new resolution, which was adopt-1
ed, with an amendment declaring
that the iquiry should be into Sen
ator Watson's. charges and not an
investigation Of the senator him
self. From the Resolution giving
the committee power to act in the
case, another amendment struck
out a statement relative to invit
ing Senator Watson to appear be
fore thecommittee. The commit
tee's course in this respect, mem
bers said, would be determined
Senator Simmons at the con
clusion of the debate said that;
Senator Watson was satisfied with
the amendments ! and would no
doubt submit hlai evidence to the
Watson 1 Radical t
Earlier Mr. Watson had chal
lenged Republicans to expel him,
declared for debate in the open
senate and asked why an effort
should be made to "entrap" and
"silence" him before a committee.
He denounced "white ( washing
committee reports" and said they
were not read, 1 t
The war department is prepar-
Canned Pineapple can now.be ighUt practically pre-;
iSr prices. We have three grades of Pineapple at prices
which take this fruit out of the uxury class andrrnakes
tv.pm n evcrv dav staple. m
Del Monte Pineapple No. 2 can, per. jdQZeiL...$S3.
The best money can uuj. . ... ,, v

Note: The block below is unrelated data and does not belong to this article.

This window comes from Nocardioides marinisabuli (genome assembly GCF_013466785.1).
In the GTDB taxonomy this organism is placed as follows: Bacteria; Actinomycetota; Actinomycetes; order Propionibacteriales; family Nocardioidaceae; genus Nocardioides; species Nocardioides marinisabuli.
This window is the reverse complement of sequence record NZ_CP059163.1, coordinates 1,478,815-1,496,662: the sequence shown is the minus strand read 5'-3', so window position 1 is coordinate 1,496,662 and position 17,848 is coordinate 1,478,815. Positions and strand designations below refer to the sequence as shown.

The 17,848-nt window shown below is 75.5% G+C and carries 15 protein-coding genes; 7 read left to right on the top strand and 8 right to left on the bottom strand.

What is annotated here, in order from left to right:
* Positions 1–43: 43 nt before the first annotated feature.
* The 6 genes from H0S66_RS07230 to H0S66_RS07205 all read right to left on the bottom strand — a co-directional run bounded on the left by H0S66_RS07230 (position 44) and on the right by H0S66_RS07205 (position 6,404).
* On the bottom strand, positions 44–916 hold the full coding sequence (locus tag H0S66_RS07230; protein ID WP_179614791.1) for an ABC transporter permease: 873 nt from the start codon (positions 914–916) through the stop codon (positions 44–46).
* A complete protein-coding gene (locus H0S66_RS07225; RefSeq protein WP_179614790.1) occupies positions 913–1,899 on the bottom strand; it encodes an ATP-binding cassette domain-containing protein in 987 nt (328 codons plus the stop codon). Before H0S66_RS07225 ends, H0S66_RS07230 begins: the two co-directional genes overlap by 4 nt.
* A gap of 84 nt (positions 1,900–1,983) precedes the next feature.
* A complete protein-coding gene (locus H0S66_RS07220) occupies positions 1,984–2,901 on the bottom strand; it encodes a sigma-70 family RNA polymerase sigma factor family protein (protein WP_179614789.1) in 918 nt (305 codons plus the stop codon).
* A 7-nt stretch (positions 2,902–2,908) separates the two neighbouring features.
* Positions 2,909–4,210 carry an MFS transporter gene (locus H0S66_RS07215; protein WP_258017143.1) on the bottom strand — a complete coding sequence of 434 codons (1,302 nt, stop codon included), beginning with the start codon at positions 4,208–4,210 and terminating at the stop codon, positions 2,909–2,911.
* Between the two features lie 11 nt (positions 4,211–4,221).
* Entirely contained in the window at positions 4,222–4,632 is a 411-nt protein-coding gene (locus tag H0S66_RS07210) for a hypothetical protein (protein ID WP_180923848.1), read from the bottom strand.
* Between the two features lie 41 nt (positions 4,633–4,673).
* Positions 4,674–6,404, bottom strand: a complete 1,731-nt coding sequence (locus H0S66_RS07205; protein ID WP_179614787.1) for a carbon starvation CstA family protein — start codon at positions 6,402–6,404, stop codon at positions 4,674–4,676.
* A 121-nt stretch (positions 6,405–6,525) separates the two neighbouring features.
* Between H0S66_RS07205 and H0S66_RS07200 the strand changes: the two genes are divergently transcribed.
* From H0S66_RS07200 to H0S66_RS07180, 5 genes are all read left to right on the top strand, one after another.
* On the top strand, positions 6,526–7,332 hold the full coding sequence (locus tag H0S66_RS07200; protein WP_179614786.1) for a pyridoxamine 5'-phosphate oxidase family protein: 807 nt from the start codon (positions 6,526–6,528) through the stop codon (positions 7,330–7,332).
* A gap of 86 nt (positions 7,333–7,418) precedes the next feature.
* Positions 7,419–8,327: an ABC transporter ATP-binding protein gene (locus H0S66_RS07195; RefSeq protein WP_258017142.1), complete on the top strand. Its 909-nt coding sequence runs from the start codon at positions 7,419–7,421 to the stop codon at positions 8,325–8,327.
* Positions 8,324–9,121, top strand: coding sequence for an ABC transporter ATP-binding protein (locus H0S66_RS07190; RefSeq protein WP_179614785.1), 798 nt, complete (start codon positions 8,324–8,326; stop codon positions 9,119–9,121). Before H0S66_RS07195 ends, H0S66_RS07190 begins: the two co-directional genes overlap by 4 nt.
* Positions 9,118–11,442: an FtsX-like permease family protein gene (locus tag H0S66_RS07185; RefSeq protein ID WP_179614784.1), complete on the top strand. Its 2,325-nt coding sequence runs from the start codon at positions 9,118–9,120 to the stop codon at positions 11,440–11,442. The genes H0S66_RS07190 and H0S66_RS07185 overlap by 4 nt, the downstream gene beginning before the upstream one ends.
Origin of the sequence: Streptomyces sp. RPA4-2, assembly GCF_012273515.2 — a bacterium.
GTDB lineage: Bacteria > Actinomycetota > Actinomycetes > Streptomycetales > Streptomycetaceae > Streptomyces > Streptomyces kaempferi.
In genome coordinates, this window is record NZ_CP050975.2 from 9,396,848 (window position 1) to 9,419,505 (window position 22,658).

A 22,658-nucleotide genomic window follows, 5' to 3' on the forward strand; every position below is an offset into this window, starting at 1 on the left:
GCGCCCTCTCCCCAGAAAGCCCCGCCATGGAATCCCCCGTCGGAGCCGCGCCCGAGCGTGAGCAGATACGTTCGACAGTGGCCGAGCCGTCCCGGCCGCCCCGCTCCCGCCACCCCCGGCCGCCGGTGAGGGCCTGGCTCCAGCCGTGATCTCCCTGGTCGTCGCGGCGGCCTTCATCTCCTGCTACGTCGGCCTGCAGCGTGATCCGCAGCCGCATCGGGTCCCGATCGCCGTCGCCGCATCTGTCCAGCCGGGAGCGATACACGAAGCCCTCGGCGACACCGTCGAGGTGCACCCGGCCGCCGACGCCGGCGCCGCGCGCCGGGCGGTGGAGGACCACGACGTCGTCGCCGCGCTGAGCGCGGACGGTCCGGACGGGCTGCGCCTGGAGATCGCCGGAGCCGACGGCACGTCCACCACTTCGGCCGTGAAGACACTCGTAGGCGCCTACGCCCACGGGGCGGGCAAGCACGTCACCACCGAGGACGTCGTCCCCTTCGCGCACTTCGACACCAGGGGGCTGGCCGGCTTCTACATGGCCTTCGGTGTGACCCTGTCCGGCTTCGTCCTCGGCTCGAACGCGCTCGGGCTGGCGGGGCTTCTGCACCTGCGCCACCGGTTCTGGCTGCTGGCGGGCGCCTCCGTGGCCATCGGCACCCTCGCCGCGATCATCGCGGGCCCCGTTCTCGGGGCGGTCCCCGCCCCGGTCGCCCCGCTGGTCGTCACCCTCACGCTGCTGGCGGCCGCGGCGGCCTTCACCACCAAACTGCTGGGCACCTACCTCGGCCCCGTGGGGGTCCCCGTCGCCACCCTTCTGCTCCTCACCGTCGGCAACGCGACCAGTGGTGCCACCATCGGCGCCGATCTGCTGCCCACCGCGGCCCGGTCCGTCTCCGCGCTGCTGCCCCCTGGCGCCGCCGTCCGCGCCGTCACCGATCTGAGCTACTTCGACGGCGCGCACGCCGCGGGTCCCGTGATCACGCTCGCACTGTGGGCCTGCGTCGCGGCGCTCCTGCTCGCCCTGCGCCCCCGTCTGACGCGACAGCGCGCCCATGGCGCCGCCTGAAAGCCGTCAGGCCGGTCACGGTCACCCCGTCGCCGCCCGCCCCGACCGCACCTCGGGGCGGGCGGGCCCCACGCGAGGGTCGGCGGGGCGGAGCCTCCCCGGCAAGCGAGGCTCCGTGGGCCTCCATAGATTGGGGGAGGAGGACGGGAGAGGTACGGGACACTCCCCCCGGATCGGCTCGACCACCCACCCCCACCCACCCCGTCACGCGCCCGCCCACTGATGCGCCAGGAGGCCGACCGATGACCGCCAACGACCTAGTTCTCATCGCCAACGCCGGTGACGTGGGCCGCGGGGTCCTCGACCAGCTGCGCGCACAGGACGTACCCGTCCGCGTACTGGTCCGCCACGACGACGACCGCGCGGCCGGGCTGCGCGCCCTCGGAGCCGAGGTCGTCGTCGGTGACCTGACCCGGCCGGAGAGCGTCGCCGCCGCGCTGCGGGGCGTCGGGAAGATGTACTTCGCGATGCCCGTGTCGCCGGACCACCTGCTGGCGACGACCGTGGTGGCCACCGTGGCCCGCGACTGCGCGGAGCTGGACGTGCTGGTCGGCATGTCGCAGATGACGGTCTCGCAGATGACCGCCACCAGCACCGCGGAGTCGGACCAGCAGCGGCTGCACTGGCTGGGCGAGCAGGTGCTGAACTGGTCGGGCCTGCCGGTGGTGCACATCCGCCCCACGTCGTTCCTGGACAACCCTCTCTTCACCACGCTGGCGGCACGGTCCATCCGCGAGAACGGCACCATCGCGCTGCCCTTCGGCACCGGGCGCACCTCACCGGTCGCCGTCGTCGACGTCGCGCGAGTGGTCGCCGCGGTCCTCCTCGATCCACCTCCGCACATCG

.Mission Pineapple N.o 2. can per
Wnoie snces, gwu
Solar Pineapple No. 2 cans, pei dozen.
Broken slices, good quality; .
Preferred Stock Tomatoes J :'
Wp are selling this high grade .Mid.paclq tpraaJtQesvat.;
Ipss than its replacement value; f No.-2 can, per caiten
of 24 cans, S3.90; per dozen $2.00.
Standard Tomatoes .
Per case $3.00 j .Ter.dozenlO .j
Preferred Stock Peas ;
Peas put up under the Preferred! Stock, label .mean good!
gOOdS. ' :C , . . . W
Preferred Stock Auto . Sif teoT Peas, per dozen-- --$2.70 A
A high grade Sugar Corn, sold regular Jait yearjpr 5pr
a can. We have 50 cases of this; corn to go at, per case:
of 2 dozen cans, $4.00. . Per dozen cans $2.00.
Discount Deal o
' Canned Goods
. .,. . .... . j ,
Bv buvincr Del Monte canned Corn goods .in dozen Jatr.
assorted not less than 3 cans of a kind, we allow a dis-.'J
count of ten per cent. S
Pineapple ....u J,...30c i Crosby Corn ....:.20cu
Peas, extra .25c
Peas, .Special extra 30c
Peas, Petit Pois.....-.A.35e
Tomatoes, 2Vs ...LOc
Asparagus tips, 8rnall..25c
Asparagus tips,, square
tins ..... 40c
Asparagus salad pqints 3pc,.
Spinach... ...l"uu.25c 4
i . . . ., .
Swift's Premium Hams ;
These fine mild cured Hams, 10 to 12 pounds, per lb., 39c
ROTH G RQGERY CO.
Phones 1885-6-7 ,m 4.Jte. JfrT.'.J!-
I Q-' V.jjwi reft v . ', '. :.-! ,,' it I
rirV-l - &'fJWfoi;'Ki t. r'. Ov: -4 .' I
i , ; iii,Im,(,, r IK. ,, ,,., j 1 -
This season Kuppenheimer. Good Clothes givei you everything '-
fine style, perfect fit, excellent fabricsat prices ?one-third less '
than last year. A real investment in good appearance!
' i " j ' - ;
See these fine styles and fabrics; feel the good fit and value of a
real investment in good appearance ; get ! these splendid suit and ' '
overcoat values here at j k
$4a $45, $50
others at $20 and up
in our windows v
hejiouse cf foppeiMmet good clothes
"n5s ';:Anptberi group pt tax ex. par. -
'" 'i . ' . r "1 ..,